Sacha Baron Cohen screens ‘Bruno’ interview with Kansas killer
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Sacha Baron Cohen screens ‘Bruno’ interview with Kansas killer

Comedian unveils 8 minutes of previously unseen footage showing his attempted prank interview with white supremacist Frazier Glenn Miller… 5 years before Miller murdered 3 people at Jewish center

Actor and comedian Sacha Baron Cohen attending ‘The Brothers Grimsby’ fan screening at Regal Union Square in New York, March 8, 2016. (Roy Rochlin/FilmMagic)
Actor and comedian Sacha Baron Cohen attending ‘The Brothers Grimsby’ fan screening at Regal Union Square in New York, March 8, 2016. (Roy Rochlin/FilmMagic)

NEW YORK (AP) — On Tuesday night, a theater full of New Yorkers sang a rollicking rendition of “Throw the Jew Down the Well” led by Sacha Baron Cohen in a cowboy hat and Western shirt.

They seemed to know the words. Baron Cohen, who was at the Manhattan movie theater for a screening of his latest film, made the anti-Semitic song famous on “Da Ali G Show,” the satirical HBO series where he introduced now-iconic characters like Kazakh reporter Borat Sagdiev and gay Austrian fashionista Bruno Gehard.

On the show, Baron Cohen’s characters (including suburban, hip-hop loving Ali G) interviewed unsuspecting public figures, often asking ridiculous questions. At the screening, Baron Cohen had questions for the audience. “Are there any Jews here? Any non-Jews?” he asked.

Fans of all faiths had come out to see a preview of “The Brothers Grimsby,” which opens nationally Friday. The screening was supposed to be followed by a Q&A with Baron Cohen, so his appearance beforehand was a surprise.

Frazier Glenn Cross Jr., also known as Frazier Glenn Miller Jr., appears at his arraignment in New Century, Kansas, April 15, 2014. (photo credit: AP/David Eulitt)
Frazier Glenn Cross Jr., also known as Frazier Glenn Miller Jr., appears at his arraignment in New Century, Kansas, April 15, 2014. (photo credit: AP/David Eulitt)

Baron Cohen showed up early to introduce an 8-minute tape of unused footage from his 2009 film, “Bruno,” including an attempted prank interview with F. Glenn Miller, a violent white supremacist who had just been released from prison.

In the interview, Miller tells Bruno that “all the problems of white people pale in comparison to the problems of the Jewish menace.”

The conversation at Miller’s home is interrupted when a staffer “accidentally” trips and spills a drink on Bruno’s expensive trousers, forcing him to strip down to his underwear. Later, Bruno’s “boyfriend” storms in and accuses them of fraternizing. Miller threatens to do bodily harm, and everyone runs.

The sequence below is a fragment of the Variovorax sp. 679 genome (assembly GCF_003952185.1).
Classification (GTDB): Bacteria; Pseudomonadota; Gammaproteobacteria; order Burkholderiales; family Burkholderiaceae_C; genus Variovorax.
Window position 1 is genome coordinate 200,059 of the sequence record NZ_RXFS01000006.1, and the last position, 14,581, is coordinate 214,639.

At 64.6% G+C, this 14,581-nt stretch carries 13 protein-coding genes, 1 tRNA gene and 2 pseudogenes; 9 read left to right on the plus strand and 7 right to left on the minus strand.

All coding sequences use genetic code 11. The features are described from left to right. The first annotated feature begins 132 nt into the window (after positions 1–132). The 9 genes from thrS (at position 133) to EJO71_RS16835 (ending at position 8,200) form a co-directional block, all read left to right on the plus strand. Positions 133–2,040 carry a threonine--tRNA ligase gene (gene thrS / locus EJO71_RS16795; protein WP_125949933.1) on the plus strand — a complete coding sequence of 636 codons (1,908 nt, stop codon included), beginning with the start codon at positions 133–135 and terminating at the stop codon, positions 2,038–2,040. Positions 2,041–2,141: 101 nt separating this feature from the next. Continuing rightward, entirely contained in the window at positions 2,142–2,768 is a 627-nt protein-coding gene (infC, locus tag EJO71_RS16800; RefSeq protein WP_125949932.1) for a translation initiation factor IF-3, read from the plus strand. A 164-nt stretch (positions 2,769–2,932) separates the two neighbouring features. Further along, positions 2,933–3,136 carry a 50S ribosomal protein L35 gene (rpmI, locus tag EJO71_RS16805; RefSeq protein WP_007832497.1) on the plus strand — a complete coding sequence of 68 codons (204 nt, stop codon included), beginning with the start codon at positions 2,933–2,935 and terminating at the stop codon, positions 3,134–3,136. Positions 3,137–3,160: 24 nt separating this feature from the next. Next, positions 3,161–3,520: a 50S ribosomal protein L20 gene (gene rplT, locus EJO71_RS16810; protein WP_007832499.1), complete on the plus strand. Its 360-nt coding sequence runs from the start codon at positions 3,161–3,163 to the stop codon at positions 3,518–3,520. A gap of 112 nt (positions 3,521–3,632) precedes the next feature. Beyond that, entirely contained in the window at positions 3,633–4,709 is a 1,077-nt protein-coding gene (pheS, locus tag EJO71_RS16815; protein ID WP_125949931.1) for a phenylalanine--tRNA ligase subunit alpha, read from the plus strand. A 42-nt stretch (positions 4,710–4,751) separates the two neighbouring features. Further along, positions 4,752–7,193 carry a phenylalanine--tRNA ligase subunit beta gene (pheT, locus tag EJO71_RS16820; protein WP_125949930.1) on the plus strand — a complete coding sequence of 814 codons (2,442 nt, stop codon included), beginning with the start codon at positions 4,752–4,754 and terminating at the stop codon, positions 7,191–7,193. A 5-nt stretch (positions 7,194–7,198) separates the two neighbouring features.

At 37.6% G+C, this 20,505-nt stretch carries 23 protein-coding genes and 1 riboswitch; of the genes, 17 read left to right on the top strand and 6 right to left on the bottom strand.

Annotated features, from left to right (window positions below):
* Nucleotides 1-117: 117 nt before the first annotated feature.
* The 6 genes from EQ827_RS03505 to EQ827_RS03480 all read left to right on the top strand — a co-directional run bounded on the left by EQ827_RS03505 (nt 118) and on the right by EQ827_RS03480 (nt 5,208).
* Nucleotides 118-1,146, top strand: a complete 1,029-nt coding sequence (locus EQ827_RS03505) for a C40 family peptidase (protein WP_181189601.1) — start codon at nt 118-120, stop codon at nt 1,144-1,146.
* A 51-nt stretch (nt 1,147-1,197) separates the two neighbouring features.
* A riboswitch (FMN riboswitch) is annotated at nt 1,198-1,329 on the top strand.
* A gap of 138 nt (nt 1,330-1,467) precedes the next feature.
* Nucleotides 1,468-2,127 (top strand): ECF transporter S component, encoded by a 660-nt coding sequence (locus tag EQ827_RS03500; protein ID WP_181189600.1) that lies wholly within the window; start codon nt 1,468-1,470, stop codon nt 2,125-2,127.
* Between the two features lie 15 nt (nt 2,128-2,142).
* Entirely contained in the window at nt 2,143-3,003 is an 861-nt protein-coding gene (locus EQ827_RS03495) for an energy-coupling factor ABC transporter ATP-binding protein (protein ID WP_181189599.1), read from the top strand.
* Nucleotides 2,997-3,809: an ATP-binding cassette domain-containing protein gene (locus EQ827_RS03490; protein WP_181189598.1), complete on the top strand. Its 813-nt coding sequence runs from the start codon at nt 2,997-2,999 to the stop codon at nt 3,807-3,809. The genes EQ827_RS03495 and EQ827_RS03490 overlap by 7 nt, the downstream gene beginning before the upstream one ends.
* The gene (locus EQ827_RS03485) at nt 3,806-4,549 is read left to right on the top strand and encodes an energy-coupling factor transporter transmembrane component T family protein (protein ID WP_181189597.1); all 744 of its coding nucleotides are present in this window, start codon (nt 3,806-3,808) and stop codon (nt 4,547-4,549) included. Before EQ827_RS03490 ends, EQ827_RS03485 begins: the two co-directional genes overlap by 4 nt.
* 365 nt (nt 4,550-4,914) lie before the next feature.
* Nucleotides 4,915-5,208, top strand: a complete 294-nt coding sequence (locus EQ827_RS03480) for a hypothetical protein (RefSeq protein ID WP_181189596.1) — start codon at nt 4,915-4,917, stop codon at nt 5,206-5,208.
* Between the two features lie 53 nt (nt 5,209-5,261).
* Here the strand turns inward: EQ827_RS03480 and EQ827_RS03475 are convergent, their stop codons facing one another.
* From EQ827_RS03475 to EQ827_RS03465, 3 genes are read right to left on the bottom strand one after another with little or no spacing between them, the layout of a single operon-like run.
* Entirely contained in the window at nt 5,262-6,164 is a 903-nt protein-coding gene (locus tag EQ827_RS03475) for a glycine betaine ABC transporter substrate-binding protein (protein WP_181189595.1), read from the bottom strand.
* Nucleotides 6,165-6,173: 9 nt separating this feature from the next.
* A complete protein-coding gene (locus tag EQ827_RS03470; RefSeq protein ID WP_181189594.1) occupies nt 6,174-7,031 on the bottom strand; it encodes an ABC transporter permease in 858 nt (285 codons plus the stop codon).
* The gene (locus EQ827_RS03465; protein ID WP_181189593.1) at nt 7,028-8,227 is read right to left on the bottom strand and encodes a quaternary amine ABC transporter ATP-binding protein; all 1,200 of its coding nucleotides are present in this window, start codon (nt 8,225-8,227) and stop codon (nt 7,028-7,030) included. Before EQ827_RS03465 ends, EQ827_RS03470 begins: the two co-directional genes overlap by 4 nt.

Afterward, in the safety of the car, Baron Cohen says he thought he saw Miller reaching for a gun.

Sacha Baron Cohen as the character Bruno (photo credit: publicity)
Sacha Baron Cohen as the character Bruno (photo credit: publicity)

The New York audience howled. Until, that is, on-screen text explained that the mark was the same F. Glenn Miller who was later sentenced to death for killing three people in a shooting at a Jewish center in Kansas City in 2014. After several quiet minutes, “The Brothers Grimsby” began.

The whole intro was typical Baron Cohen — outrageous, serious and, in a way, brave.

Meanwhile, “The Brothers Grimsby,” which Baron Cohen co-wrote, is about two orphan siblings, Nobby (Baron Cohen) and Sebastian (Mark Strong), who are separated as youngsters. Nobby becomes a football hooligan in the fishing town of Grimsby and has 11 children, which he raises on welfare.

Sebastian, the younger brother, becomes a top agent for MI6, the British intelligence service. But, as luck would have it, while on assignment, he’s misidentified as a spy and reluctantly relies on his brother to save him.

The film, too, is typical Baron Cohen. Many of its laughs — more accurately, nervous titters — are generated by discomfort, as people turn away from the screen. But unlike the “Borat” or “Bruno” films, in which much of the discomfort is generated by moments that challenge the status quo, here, the laughs are the result of vulgarity and over-the-top antics.

Sacha Baron Cohen attends the German premiere of the film 'The Brothers Grimsby' (German title: Der Spion und sein Bruder) at Cubix on February 24, 2016 in Berlin, Germany. (Sean Gallup/Getty Images for Sony Pictures via JTA)
Sacha Baron Cohen attends the German premiere of the film ‘The Brothers Grimsby’ (German title: Der Spion und sein Bruder) at Cubix on February 24, 2016 in Berlin, Germany. (Sean Gallup/Getty Images for Sony Pictures via JTA)

Still, there are some genuinely funny moments — and if you dig deep enough, there’s a message about the importance of family.

After the screening, Baron Cohen answered questions from the audience.

Some of his revelations: He doesn’t make films for the box office. He makes films he wants to be proud of if he sees them 20 years later. His motivation is very simple: “I want to hear you guys laugh,” he said.

Also, “The Brothers Grimsby” is partly based on a real-life situation: Baron Cohen’s father was estranged from his brother.

Toward the end of the evening, an audience member — who said he was Jewish and knew that Baron Cohen was active in Jewish circles in England and California — asked if Baron Cohen had gotten any negative feedback from the Jewish community for his antics.

Yes, Baron Cohen replied. “Throw the Jew Down the Well” elicited a letter from Abe Foxman, the former president of the Anti-Defamation League. He said Foxman wrote that while he realized the song was satirical, he “thought it increases anti-Semitism.”

“Now, when I check into a hotel, my code name is Abe Foxman,” Baron Cohen said.

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